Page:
Researchers Turn Attention to “Long COVID” Patients

Jaron McCutcheon, Writer

As more people get vaccinated for COVID-19, it has now become more important to researchers to find the cause of a mysterious condition referred to as “Long COVID.” Sufferers of “Long COVID” are those who experience more severe symptoms of the disease after the period in which the disease usually passes. Interestingly, these people usually only suffered mild symptoms when they originally caught the disease, and they also tend to be younger. Many patients report feeling like they were improving for a month after their diagnosis, then having their symptoms reoccur with worsening “brain fog” and chest discomfort.


While these people are no longer infectious, it raises a concern to researchers as it may indicate that COVID-19 is capable of neurological damage, or perhaps leaving trace amounts of virus in the body in some people. Because of this, many people who suffer from the condition think they are sick again weeks or months after infection, only to be tested and receive a negative result. This indicates that this isn’t a reinfection, or at least one that isn’t detectable.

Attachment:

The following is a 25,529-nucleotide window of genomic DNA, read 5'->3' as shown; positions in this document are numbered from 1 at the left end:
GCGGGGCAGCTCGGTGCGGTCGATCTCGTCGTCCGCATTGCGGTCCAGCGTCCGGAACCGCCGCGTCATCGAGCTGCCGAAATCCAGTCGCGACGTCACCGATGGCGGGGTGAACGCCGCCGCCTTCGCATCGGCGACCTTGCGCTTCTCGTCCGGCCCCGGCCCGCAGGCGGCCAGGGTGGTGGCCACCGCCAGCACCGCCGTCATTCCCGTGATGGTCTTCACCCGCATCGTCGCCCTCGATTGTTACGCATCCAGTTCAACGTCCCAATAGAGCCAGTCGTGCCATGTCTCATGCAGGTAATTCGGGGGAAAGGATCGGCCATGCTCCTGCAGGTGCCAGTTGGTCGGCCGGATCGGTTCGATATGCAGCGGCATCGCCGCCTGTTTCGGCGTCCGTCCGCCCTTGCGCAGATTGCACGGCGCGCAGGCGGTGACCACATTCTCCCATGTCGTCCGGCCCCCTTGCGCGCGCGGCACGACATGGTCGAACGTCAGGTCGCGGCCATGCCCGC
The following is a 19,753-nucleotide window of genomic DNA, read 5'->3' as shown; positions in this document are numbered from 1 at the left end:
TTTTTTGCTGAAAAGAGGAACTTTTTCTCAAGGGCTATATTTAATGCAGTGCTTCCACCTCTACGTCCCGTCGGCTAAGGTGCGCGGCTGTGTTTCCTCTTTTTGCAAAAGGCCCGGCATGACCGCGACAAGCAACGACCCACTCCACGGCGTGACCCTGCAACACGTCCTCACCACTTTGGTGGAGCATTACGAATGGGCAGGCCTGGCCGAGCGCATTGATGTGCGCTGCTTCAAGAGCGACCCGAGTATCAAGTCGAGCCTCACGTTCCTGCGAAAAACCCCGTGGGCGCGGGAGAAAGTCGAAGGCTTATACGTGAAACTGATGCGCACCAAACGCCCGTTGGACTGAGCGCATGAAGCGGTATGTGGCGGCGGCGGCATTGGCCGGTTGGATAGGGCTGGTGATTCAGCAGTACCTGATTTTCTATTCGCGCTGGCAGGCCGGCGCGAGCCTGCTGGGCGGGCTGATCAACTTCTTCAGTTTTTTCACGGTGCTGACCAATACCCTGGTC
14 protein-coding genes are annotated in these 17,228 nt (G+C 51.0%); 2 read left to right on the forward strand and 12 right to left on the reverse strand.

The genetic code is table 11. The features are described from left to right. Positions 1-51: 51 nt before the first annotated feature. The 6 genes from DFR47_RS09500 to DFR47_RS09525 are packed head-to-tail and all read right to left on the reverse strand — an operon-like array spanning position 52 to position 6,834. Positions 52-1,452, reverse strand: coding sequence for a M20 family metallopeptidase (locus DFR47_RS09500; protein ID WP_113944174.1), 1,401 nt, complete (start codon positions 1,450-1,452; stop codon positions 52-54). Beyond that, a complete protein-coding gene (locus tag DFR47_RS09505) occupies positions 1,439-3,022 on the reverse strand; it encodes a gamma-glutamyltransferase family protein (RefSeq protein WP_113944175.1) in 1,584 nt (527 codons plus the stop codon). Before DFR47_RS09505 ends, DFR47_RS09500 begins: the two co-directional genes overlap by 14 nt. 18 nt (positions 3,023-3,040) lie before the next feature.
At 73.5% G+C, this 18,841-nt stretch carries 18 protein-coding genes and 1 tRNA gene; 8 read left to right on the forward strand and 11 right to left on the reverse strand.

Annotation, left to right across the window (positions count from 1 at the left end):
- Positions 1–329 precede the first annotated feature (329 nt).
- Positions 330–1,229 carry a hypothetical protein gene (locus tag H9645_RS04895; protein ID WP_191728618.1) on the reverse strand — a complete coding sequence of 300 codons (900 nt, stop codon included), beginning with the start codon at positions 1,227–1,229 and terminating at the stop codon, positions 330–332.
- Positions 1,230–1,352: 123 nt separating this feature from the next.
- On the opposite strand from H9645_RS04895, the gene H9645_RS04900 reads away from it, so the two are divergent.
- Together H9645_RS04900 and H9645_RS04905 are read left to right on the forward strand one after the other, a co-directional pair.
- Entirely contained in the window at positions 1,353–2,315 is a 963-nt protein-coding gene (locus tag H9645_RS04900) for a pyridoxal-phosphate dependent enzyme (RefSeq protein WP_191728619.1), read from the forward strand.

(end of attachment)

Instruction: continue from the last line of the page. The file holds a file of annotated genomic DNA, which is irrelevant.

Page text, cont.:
While it’s known that many people take longer to recover (some take 3-6 months to get back to normal levels of energy),  some are taking 9 to 12 months, and are still experiencing symptoms of the disease. The source of this condition is unknown and puzzling to researchers, and interestingly, they have found that it occurs most frequently in those who did not initially have severe symptoms. “We’re seeing it from teenagers to people in their 50s. That may be because young healthy people are most troubled by the symptoms and most engaged in finding answers, or there may be something unique to the mechanisms of long COVID that affects these patients most. In our clinic, because we see adults, it’s mainly people 20s to 50s,” says Jason Maley, from Harvard Medical School.


It is expected for doctors to see long COVID patients for years to come, and researchers at Harvard Medical School are continuing to learn more about the causes and treatment of this disease.